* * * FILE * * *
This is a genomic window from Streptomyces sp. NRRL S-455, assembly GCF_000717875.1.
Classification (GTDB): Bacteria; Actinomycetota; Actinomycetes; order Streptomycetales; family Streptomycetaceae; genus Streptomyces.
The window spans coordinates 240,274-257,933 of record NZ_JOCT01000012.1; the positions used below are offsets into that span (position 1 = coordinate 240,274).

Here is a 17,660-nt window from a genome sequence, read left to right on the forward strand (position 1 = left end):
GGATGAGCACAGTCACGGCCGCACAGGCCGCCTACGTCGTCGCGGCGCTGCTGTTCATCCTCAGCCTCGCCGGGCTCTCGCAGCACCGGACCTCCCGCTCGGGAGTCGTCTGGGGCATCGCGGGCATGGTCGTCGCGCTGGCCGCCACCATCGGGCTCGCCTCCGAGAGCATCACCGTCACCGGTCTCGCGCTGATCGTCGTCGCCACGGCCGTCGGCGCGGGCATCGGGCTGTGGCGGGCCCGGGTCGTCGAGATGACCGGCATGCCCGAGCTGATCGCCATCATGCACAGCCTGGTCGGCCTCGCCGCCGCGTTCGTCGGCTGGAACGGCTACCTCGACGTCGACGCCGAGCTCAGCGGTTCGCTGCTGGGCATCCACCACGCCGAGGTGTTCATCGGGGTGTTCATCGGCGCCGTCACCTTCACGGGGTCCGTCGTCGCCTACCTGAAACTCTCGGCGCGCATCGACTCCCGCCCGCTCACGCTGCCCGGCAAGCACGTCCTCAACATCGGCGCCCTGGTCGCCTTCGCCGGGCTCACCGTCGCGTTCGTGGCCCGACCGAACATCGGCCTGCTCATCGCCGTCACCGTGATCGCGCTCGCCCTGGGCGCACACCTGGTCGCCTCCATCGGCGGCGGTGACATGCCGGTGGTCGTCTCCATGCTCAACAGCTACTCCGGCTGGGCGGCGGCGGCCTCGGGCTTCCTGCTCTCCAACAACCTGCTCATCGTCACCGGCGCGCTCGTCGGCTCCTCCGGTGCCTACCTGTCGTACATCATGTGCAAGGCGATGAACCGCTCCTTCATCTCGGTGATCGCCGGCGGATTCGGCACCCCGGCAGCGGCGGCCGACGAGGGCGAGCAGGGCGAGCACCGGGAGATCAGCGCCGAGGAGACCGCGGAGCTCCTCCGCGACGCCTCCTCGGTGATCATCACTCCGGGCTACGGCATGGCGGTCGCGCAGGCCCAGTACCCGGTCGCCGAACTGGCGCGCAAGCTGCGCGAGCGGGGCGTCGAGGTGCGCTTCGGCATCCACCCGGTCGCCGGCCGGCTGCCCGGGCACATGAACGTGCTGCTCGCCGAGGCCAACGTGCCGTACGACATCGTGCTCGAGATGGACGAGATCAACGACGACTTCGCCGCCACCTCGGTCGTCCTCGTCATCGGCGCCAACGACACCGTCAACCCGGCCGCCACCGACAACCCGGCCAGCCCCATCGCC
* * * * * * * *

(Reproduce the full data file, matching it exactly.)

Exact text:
This is a genomic window from Streptomyces sp. NRRL S-455, assembly GCF_000717875.1.
Classification (GTDB): Bacteria; Actinomycetota; Actinomycetes; order Streptomycetales; family Streptomycetaceae; genus Streptomyces.
The window spans coordinates 240,274-257,933 of record NZ_JOCT01000012.1; the positions used below are offsets into that span (position 1 = coordinate 240,274).

Here is a 17,660-nt window from a genome sequence, read left to right on the forward strand (position 1 = left end):
GGATGAGCACAGTCACGGCCGCACAGGCCGCCTACGTCGTCGCGGCGCTGCTGTTCATCCTCAGCCTCGCCGGGCTCTCGCAGCACCGGACCTCCCGCTCGGGAGTCGTCTGGGGCATCGCGGGCATGGTCGTCGCGCTGGCCGCCACCATCGGGCTCGCCTCCGAGAGCATCACCGTCACCGGTCTCGCGCTGATCGTCGTCGCCACGGCCGTCGGCGCGGGCATCGGGCTGTGGCGGGCCCGGGTCGTCGAGATGACCGGCATGCCCGAGCTGATCGCCATCATGCACAGCCTGGTCGGCCTCGCCGCCGCGTTCGTCGGCTGGAACGGCTACCTCGACGTCGACGCCGAGCTCAGCGGTTCGCTGCTGGGCATCCACCACGCCGAGGTGTTCATCGGGGTGTTCATCGGCGCCGTCACCTTCACGGGGTCCGTCGTCGCCTACCTGAAACTCTCGGCGCGCATCGACTCCCGCCCGCTCACGCTGCCCGGCAAGCACGTCCTCAACATCGGCGCCCTGGTCGCCTTCGCCGGGCTCACCGTCGCGTTCGTGGCCCGACCGAACATCGGCCTGCTCATCGCCGTCACCGTGATCGCGCTCGCCCTGGGCGCACACCTGGTCGCCTCCATCGGCGGCGGTGACATGCCGGTGGTCGTCTCCATGCTCAACAGCTACTCCGGCTGGGCGGCGGCGGCCTCGGGCTTCCTGCTCTCCAACAACCTGCTCATCGTCACCGGCGCGCTCGTCGGCTCCTCCGGTGCCTACCTGTCGTACATCATGTGCAAGGCGATGAACCGCTCCTTCATCTCGGTGATCGCCGGCGGATTCGGCACCCCGGCAGCGGCGGCCGACGAGGGCGAGCAGGGCGAGCACCGGGAGATCAGCGCCGAGGAGACCGCGGAGCTCCTCCGCGACGCCTCCTCGGTGATCATCACTCCGGGCTACGGCATGGCGGTCGCGCAGGCCCAGTACCCGGTCGCCGAACTGGCGCGCAAGCTGCGCGAGCGGGGCGTCGAGGTGCGCTTCGGCATCCACCCGGTCGCCGGCCGGCTGCCCGGGCACATGAACGTGCTGCTCGCCGAGGCCAACGTGCCGTACGACATCGTGCTCGAGATGGACGAGATCAACGACGACTTCGCCGCCACCTCGGTCGTCCTCGTCATCGGCGCCAACGACACCGTCAACCCGGCCGCCACCGACAACCCGGCCAGCCCCATCGCC